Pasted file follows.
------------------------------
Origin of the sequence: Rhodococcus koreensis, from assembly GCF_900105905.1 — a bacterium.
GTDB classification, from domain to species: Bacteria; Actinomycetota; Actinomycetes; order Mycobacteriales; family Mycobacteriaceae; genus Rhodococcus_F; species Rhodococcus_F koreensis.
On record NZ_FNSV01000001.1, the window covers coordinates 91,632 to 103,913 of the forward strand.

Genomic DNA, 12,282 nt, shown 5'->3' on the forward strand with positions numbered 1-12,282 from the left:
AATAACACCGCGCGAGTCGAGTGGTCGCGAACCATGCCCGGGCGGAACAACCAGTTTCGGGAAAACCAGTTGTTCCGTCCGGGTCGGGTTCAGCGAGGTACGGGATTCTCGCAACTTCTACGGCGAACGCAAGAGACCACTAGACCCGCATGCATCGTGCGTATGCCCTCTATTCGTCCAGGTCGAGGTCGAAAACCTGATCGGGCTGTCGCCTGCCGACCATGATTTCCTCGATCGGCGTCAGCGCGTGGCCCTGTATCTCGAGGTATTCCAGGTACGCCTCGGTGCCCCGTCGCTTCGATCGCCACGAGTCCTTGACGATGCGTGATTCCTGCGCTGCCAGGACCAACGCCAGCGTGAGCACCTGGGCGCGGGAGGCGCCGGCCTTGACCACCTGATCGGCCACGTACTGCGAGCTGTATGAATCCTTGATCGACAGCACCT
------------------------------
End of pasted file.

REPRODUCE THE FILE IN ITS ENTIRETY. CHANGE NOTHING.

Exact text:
Origin of the sequence: Rhodococcus koreensis, from assembly GCF_900105905.1 — a bacterium.
GTDB classification, from domain to species: Bacteria; Actinomycetota; Actinomycetes; order Mycobacteriales; family Mycobacteriaceae; genus Rhodococcus_F; species Rhodococcus_F koreensis.
On record NZ_FNSV01000001.1, the window covers coordinates 91,632 to 103,913 of the forward strand.

Genomic DNA, 12,282 nt, shown 5'->3' on the forward strand with positions numbered 1-12,282 from the left:
AATAACACCGCGCGAGTCGAGTGGTCGCGAACCATGCCCGGGCGGAACAACCAGTTTCGGGAAAACCAGTTGTTCCGTCCGGGTCGGGTTCAGCGAGGTACGGGATTCTCGCAACTTCTACGGCGAACGCAAGAGACCACTAGACCCGCATGCATCGTGCGTATGCCCTCTATTCGTCCAGGTCGAGGTCGAAAACCTGATCGGGCTGTCGCCTGCCGACCATGATTTCCTCGATCGGCGTCAGCGCGTGGCCCTGTATCTCGAGGTATTCCAGGTACGCCTCGGTGCCCCGTCGCTTCGATCGCCACGAGTCCTTGACGATGCGTGATTCCTGCGCTGCCAGGACCAACGCCAGCGTGAGCACCTGGGCGCGGGAGGCGCCGGCCTTGACCACCTGATCGGCCACGTACTGCGAGCTGTATGAATCCTTGATCGACAGCACCT